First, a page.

Oh! Where is this place? My own personal Utopia?

Antarctica, of course! And I would go there every year, if I could!

This Is Holiday Time!

Singapore - May 2015

Singapore – May 2015

August, in the UK, is generally holiday time because schools close for their long summer break. August, or at least this week in August, is holiday time for the Be Creatively group. The suggested prompts for this week are:

1 “We’re all going on a Summer Holiday” is a line from a popular song from the last century

Is there any song or music that specifically brings back memories of a happy holiday?

2 One of my worst holiday memories relates to Cornwall. Not only was the accommodation unwelcoming, rain on Crantock beach caused no end of problems. Do you have memories of a holiday you would prefer to forget?

3 Sometimes a holiday is so perfect you never want it to end. Of course, this might be only in the imagination…… Write about a place or country to which you have always intended to return but not yet done so…. or to which you return regularly because it’s just so good.

4 It’s time to book your dream holiday. Money is no object. Where would you go? What would you do? (Transport is no problem – you can magically pass from Lapland to Antarctica with no effort – and all points between and beyond!)

5 Picnics are a mark of summer, so too are barbecues. What is your favourite summer food? Which foods are your ‘go to’ items for either or both of these eating occasion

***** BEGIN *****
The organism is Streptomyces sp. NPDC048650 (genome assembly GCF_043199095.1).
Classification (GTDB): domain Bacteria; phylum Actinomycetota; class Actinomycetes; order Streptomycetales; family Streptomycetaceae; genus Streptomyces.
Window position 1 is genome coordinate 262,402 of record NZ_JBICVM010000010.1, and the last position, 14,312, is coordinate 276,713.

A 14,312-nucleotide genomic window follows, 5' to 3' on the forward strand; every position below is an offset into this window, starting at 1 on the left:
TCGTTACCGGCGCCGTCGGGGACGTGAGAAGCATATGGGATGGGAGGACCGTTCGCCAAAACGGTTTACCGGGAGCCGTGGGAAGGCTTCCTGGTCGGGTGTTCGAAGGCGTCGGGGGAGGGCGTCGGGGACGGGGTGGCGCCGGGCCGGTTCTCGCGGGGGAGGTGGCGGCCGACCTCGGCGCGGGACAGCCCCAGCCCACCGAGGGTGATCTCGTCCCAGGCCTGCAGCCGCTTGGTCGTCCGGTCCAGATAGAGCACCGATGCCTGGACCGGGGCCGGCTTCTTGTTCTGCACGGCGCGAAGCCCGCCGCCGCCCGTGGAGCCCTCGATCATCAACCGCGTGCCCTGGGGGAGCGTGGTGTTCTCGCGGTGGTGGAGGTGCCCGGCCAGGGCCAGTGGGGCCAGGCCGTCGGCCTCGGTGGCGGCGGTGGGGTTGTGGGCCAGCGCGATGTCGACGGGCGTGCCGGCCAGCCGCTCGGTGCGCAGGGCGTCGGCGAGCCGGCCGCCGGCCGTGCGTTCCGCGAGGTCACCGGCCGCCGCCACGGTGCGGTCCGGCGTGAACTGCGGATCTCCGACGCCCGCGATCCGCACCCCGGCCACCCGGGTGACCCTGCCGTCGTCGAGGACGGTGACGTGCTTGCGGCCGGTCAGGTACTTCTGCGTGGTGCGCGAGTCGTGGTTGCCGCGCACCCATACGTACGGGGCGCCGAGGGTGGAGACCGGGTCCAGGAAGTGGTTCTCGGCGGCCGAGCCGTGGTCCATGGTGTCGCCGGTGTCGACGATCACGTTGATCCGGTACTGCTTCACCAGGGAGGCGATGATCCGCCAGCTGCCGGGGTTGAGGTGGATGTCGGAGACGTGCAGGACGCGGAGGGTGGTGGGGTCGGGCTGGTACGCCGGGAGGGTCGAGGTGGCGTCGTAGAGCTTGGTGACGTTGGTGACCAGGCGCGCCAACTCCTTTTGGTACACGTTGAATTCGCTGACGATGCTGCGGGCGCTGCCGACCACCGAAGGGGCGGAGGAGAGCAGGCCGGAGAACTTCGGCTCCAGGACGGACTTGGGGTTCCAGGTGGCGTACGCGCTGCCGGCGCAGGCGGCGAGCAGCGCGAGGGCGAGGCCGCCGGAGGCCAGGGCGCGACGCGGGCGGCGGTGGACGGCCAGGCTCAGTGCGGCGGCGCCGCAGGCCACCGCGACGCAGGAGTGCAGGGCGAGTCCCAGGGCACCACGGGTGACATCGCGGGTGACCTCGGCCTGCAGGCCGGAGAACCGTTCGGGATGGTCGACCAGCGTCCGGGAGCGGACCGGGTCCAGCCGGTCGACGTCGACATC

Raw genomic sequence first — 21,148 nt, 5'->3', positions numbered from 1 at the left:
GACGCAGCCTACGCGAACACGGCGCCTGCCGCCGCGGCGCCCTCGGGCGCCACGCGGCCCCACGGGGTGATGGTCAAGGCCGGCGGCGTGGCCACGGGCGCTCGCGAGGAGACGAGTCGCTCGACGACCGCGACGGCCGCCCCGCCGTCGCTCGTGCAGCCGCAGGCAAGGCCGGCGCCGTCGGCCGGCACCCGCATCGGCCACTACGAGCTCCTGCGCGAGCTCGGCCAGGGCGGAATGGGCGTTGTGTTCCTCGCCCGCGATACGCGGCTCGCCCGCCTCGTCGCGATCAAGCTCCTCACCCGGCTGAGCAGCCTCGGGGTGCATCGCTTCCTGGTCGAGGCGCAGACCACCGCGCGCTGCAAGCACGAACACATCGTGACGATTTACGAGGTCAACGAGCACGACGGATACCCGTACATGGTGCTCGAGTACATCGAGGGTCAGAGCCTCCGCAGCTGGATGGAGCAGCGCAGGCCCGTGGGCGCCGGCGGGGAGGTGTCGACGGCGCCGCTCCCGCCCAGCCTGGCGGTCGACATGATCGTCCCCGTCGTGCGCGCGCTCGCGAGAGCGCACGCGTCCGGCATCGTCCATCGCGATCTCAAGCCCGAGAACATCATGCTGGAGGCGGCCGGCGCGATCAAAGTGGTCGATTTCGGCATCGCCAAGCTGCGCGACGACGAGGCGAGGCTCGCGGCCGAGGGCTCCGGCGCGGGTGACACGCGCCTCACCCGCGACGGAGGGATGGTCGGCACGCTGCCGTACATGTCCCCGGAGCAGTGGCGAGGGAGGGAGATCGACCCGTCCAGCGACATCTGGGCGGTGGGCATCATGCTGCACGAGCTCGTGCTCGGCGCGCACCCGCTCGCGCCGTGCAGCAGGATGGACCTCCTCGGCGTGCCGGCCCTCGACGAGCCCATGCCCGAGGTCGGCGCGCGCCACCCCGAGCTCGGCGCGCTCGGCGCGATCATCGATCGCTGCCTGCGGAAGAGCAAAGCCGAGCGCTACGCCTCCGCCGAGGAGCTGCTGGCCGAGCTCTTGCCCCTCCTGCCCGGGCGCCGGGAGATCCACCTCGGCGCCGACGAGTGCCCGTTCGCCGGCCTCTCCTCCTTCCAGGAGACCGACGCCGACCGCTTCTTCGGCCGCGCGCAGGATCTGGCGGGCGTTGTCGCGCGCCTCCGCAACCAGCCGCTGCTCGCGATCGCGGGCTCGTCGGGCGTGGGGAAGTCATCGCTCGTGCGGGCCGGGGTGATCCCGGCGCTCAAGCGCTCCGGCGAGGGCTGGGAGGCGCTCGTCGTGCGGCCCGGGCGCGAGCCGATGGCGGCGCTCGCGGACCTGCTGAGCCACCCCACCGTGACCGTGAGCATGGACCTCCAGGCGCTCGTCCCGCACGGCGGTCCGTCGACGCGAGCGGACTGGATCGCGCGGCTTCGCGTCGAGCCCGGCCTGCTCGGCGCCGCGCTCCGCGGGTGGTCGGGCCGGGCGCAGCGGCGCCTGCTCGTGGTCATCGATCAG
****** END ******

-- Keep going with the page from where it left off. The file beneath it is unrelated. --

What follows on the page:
6 “Vacations and friends are the two best things in life.” – Haruki Murakami. Had a holiday with a friend? Write about it. If not – write about a holiday you would like to have with a friend.

7 “Not all those who wander are lost.” J R R Tolkein There’s nothing worse than being lost in a foreign land. Ever been lost? Glad you didn’t get lost? No matter where – write about what happened or how you felt.

There is no obligation on members to do all or any of the prompts. We are free to “cherry pick” those we like the look of so, today, I am going to write my response to the second prompt.

The holiday I would like to forget is one that I booked in response to a small ad in a daily newspaper: it was a week self-catering in a flat in Gloucestershire. We had never been to that part of the country and had thought we would give it a try.

The car journey from our home in Kent had taken several hours, meaning that we were fairly tired when we arrived. The flat was an annex that had been built onto the back of the owner’s house. As soon as we arrived my heart sank. I had a bad feeling about the place but, when I gave voice to my reservations, my then husband, P, insisted that everything would be fine. When we entered the flat there was a pervasive smell of damp. We began carrying everything in from the car. Upon entering the kitchen we discovered a manhole cover in the middle of the floor! Moving on, I went to make up the bed. Oh. The blankets gave off a damp odour and, even worse, were stained. By this stage I was desperate to return home. The whole place was disgusting.